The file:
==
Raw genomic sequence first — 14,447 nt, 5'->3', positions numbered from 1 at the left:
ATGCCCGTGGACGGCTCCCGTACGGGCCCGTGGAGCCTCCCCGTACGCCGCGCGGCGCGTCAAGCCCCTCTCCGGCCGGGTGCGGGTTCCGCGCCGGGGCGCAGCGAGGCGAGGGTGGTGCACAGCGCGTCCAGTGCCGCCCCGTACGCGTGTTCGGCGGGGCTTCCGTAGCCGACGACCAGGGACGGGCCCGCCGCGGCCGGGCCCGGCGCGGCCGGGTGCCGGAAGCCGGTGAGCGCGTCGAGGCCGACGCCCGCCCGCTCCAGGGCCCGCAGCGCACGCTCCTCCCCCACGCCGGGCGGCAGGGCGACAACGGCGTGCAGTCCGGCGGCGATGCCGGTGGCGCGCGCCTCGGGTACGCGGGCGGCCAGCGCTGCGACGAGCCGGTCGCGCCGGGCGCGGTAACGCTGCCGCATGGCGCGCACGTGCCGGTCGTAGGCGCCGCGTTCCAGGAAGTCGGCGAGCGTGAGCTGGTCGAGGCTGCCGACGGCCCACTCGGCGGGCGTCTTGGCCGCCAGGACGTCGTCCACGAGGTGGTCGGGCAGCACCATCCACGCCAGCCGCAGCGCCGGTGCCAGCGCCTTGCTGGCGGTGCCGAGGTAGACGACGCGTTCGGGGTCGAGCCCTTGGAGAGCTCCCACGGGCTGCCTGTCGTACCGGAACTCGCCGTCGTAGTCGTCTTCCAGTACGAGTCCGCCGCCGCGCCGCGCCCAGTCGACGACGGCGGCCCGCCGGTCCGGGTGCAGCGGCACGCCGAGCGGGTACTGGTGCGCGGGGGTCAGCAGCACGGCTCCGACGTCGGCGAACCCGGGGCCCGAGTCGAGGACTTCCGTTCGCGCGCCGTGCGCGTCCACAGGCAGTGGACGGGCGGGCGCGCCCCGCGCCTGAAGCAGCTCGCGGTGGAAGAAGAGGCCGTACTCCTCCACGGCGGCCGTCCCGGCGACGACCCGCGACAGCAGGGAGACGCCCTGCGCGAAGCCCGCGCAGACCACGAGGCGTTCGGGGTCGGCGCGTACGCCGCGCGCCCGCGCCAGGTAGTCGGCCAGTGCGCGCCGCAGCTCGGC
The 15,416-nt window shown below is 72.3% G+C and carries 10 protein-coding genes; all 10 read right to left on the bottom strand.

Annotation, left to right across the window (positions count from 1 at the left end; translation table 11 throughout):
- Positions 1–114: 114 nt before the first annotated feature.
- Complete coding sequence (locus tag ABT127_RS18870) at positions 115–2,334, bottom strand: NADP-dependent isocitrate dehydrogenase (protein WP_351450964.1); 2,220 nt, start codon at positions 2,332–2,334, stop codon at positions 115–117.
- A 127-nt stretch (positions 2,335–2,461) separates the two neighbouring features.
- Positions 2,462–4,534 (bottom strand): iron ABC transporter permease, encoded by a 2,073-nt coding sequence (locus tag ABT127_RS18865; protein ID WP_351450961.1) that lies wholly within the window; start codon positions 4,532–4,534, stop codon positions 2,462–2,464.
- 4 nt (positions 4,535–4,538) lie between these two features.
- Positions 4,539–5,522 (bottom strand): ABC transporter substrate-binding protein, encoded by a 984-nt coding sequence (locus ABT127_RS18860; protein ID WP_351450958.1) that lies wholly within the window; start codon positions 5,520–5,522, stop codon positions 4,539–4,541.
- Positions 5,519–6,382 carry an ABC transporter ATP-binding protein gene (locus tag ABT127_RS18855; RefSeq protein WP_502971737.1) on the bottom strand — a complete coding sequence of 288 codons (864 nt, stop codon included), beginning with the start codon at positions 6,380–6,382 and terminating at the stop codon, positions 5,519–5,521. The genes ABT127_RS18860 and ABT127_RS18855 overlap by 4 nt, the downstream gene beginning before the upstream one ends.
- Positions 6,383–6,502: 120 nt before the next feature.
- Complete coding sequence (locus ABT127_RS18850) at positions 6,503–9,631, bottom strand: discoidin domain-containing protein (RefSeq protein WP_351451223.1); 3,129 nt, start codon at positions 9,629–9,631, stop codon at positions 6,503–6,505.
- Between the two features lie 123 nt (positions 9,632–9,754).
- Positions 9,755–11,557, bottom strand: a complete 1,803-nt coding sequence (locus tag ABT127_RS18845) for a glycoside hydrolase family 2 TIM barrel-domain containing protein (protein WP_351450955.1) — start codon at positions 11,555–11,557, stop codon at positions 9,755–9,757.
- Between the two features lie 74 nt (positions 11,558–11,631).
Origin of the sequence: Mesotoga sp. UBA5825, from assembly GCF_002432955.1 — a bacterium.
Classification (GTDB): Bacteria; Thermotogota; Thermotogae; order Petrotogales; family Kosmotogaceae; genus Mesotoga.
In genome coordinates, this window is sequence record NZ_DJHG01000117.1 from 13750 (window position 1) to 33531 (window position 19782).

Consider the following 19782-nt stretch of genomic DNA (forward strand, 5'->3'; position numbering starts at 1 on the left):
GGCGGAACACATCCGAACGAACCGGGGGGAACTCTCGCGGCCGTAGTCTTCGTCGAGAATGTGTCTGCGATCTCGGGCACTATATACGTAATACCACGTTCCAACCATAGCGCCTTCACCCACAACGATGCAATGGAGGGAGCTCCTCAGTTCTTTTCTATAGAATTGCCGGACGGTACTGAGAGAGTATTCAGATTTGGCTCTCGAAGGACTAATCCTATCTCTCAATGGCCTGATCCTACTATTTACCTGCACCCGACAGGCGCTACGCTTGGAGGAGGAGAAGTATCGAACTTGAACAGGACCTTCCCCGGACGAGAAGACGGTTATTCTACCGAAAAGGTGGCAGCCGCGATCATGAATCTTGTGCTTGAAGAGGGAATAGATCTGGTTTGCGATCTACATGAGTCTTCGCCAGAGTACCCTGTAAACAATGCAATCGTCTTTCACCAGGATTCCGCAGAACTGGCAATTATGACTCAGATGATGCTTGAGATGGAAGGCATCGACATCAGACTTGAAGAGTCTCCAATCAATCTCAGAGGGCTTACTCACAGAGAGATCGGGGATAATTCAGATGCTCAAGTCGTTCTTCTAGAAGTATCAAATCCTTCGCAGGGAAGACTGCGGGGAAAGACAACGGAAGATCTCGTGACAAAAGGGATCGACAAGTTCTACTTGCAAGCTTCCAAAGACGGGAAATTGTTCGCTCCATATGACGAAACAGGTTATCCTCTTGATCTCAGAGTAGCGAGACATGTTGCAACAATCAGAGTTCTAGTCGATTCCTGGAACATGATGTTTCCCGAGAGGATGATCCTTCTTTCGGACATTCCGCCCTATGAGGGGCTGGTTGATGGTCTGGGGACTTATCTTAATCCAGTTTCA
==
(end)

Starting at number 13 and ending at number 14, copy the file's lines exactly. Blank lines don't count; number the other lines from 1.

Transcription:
- Complete coding sequence (locus ABT127_RS18850) at positions 6,503–9,631, bottom strand: discoidin domain-containing protein (RefSeq protein WP_351451223.1); 3,129 nt, start codon at positions 9,629–9,631, stop codon at positions 6,503–6,505.
- Between the two features lie 123 nt (positions 9,632–9,754).